The royal family uses the medium of television to fight the climate crisis: Prince William introduces pioneers of environmental protection in a BBC documentary; His father Prince Charles started a new TV channel.
LONDON – Weeks ahead of the start of the United Nations Climate Conference in Glasgow, Scotland, the royals are on television intensifying their commitment to environmental protection. Prince William (39) is teaming up with nature filmmaker David Attenborough (95) to host a new BBC documentary. From October 3, “pioneers” of environmental protection will be presented who have found innovative solutions to the most pressing climate problems.
Ambitious Environment Award
He is the winner of the Environment Award given by the oldest grandson of the Queen. “This is a moment of hope, not of fear,” William said in a trailer released on Saturday. That’s why they created the Earthshot Prize, “the most ambitious environmental award in history.” It takes “a decade of action” to repair the earth, William said.
New Channel RE:TV
Her father, Prince Charles, 72, also relies on television for climate protection. The heir to the throne launched a channel on the Amazon Prime streaming service focusing on climate change issues. RE:TV seeks to present projects around the world that can contribute to a cleaner and more sustainable economy. Queen Elizabeth II’s eldest son called for “action now” to address the future problems of the planet. New movies are planned, but also existing content.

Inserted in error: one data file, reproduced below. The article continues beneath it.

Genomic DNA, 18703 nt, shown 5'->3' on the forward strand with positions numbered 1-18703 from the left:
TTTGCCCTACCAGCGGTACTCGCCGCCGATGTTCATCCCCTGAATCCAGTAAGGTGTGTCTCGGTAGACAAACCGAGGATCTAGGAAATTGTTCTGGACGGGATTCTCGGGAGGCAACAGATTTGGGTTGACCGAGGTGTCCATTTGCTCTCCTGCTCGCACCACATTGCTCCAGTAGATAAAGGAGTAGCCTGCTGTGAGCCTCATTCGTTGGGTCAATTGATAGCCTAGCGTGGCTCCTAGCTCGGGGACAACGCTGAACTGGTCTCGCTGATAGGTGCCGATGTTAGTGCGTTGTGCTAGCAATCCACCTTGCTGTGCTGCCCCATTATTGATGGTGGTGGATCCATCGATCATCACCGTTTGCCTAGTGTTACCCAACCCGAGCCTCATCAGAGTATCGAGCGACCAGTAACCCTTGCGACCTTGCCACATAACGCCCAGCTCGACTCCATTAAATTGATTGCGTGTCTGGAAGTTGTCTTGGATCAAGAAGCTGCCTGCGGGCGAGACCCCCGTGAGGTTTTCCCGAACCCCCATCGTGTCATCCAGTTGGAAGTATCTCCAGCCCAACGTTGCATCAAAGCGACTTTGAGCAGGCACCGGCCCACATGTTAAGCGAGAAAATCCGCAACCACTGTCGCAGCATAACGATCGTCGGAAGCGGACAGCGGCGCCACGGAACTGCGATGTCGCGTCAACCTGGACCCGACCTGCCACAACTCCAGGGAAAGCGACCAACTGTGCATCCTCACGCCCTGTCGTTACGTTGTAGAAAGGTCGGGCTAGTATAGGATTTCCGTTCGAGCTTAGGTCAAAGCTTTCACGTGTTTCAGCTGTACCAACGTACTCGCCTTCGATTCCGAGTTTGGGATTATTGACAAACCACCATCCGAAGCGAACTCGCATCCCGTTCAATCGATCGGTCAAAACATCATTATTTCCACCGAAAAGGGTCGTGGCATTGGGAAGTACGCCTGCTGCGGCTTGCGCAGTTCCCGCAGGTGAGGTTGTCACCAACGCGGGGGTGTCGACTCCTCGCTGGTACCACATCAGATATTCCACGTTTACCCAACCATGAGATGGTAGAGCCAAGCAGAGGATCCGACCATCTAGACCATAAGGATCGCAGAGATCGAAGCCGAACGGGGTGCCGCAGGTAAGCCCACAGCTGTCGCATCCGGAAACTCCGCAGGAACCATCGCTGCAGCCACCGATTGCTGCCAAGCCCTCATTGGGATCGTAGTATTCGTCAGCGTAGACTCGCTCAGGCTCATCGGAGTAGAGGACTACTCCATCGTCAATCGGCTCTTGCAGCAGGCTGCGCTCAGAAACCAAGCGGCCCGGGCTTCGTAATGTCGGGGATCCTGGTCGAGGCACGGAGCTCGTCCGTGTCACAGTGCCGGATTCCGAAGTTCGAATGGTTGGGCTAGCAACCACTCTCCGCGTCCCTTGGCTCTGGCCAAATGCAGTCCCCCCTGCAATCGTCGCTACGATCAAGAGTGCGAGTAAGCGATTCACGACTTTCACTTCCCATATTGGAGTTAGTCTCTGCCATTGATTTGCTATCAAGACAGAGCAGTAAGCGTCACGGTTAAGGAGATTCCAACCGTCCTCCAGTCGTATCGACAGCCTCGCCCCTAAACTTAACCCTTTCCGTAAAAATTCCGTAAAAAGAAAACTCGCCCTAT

solutions for sustainability
“I’ve spent a lot of my life getting people and companies excited about the problems and solutions to the climate crisis,” Charles said. RE: TV must capture the will and imagination of humanity and advocate for the most inspiring solutions to sustainability around the world.
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